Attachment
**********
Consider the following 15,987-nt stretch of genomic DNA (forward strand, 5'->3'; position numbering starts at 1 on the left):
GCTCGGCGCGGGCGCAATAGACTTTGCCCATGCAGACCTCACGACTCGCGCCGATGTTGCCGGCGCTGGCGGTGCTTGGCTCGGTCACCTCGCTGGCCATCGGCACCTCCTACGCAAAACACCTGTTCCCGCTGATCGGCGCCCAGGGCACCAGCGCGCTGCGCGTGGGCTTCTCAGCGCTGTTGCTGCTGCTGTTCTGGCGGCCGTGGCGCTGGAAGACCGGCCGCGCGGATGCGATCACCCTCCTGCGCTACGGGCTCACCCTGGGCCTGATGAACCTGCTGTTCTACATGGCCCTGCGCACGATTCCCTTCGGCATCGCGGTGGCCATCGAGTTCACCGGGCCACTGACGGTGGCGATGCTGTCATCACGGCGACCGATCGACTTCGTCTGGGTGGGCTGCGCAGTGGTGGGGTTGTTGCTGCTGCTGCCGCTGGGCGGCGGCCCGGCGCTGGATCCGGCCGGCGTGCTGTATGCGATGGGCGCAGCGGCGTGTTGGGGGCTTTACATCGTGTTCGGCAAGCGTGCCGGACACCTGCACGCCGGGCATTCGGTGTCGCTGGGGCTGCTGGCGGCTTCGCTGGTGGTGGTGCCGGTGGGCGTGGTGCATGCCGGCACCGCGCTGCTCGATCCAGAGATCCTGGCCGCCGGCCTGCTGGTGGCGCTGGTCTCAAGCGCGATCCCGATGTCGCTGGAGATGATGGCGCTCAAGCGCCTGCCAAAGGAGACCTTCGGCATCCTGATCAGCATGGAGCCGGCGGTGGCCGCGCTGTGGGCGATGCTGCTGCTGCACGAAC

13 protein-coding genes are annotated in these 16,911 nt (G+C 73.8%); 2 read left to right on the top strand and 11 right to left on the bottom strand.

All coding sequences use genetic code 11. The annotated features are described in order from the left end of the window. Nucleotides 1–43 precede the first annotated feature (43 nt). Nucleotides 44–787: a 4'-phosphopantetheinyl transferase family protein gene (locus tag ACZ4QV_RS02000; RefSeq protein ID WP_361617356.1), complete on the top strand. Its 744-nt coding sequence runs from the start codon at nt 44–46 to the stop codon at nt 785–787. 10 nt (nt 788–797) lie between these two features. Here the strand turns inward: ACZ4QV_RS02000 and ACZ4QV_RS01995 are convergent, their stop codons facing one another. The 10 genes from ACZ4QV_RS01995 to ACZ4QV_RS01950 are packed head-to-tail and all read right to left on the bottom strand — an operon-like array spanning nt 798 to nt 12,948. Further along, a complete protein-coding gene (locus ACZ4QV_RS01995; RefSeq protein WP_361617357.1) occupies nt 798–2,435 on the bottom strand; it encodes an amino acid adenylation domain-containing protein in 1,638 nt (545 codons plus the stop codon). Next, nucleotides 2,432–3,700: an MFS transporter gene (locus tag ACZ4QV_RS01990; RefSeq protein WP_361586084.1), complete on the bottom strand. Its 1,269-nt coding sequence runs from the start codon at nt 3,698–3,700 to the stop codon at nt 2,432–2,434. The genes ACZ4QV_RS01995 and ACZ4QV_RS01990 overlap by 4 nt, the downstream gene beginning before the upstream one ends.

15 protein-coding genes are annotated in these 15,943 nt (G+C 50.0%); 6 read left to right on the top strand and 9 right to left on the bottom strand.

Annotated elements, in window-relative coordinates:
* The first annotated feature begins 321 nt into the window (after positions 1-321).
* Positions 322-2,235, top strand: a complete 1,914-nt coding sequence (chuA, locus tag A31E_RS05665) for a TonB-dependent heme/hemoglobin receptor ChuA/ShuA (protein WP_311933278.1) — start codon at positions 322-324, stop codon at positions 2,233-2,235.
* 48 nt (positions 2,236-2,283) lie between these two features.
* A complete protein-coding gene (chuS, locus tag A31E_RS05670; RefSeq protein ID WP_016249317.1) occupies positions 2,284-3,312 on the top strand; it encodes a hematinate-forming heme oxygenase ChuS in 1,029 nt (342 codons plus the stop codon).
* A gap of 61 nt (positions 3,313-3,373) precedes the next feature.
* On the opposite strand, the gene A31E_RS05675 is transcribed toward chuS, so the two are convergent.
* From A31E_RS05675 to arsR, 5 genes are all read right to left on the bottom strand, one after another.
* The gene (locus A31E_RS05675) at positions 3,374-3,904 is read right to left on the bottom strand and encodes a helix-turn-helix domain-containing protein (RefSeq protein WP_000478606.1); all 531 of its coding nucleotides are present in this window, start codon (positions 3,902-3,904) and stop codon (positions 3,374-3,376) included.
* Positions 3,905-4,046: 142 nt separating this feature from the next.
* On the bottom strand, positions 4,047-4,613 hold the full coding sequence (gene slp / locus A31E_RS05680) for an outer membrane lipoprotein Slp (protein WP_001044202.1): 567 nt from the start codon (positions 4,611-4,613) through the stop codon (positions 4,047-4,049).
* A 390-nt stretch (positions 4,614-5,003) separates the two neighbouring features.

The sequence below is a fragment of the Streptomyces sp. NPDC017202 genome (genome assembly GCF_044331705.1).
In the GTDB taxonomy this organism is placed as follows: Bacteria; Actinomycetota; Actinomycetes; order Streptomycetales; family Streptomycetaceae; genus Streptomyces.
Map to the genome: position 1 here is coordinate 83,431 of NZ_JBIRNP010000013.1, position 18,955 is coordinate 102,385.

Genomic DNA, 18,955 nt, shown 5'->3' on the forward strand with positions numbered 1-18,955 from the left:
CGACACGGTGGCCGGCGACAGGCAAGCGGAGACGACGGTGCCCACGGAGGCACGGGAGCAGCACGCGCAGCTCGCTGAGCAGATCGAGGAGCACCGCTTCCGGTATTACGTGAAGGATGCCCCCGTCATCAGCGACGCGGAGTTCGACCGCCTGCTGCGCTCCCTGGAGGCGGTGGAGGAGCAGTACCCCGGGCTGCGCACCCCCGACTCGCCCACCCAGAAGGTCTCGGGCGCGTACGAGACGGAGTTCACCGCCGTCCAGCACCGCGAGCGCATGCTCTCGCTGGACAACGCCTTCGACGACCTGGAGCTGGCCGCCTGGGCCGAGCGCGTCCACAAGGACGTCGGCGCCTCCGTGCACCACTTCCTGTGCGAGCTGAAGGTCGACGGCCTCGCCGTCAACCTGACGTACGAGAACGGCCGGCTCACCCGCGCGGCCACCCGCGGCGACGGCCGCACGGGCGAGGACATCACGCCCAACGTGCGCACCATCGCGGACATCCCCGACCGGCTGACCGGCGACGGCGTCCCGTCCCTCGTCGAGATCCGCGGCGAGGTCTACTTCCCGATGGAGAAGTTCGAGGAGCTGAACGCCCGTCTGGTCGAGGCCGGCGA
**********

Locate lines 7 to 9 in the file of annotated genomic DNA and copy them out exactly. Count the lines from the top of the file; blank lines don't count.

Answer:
* The first annotated feature begins 321 nt into the window (after positions 1-321).
* Positions 322-2,235, top strand: a complete 1,914-nt coding sequence (chuA, locus tag A31E_RS05665) for a TonB-dependent heme/hemoglobin receptor ChuA/ShuA (protein WP_311933278.1) — start codon at positions 322-324, stop codon at positions 2,233-2,235.
* 48 nt (positions 2,236-2,283) lie between these two features.